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Suppose that I have two classes Foo and Bar. Foo has a many-to-one association to Bar mapped like this:

<many-to-one name="bar" class="Bar" lazy="false" fetch="join" >
    <column name="BAR_ID" sql-type="INTEGER" />
</many-to-one>

I've created a custom interceptor that extends from EmptyInterceptor and overrides the onSave method like this:

public boolean onSave(Object entity, Serializable id, Object[] state,
        String[] propertyNames, Type[] types) {
    boolean modified = false;

    if(entity instanceof Foo) {
        Bar bar = new Bar();

        //do some initialization stuff to bar

        for(int i = 0; i < propertyNames.length; i++) {
             if("bar".equals(propertyNames[i])) {
                 state[i] = bar;
                 modified = true;
                 break;
             } 
        }

        //This code essentially gets the current hibernate session and calls save on
        //the passed object.
        BarDAO barDao = BarDAO.INSTANCE;
        barDAO.save(bar);
    }

    return modified;
} 

The problem is that although an SQL insert statement is executed for bar, an SQL update statement is executed for the entity object, which is a Foo and was modified before insertion. This results in the following Hibernate exception.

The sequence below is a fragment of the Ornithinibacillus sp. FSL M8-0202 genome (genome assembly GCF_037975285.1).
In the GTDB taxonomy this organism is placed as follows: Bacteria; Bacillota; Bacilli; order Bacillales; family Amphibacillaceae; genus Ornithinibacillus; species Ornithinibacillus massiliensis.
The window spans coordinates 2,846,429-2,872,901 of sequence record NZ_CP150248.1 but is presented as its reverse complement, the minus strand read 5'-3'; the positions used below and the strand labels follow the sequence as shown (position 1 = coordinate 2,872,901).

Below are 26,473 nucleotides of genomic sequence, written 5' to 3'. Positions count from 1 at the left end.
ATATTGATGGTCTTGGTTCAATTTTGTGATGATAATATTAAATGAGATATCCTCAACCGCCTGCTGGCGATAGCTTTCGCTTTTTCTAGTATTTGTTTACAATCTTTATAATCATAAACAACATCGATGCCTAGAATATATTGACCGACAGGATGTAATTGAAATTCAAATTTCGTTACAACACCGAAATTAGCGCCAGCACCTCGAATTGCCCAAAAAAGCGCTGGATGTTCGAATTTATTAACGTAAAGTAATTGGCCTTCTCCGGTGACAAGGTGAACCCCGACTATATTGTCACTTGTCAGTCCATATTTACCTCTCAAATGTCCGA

Last cause: Batch update returned unexpected row count from update [0]; actual row count: 0; expected: 1

If I don't save the bar object, an SQL insert statement is executed as expected.

Any insight on what might have gone wrong?

Thanks in advance.

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I think you need to do your updates to the currentState array in the onFlushDirty method in the interceptor.

Had a similar issue because I was modifying the object in the onLoad and onFlushDirty methods. The problem was that hibernate was thinking that the previous state of the object was the one resulting from the onLoad method and the update statement was trying to use those values to find the row in the db table. Might be the same issue because you're modifying the state in the onSave method.

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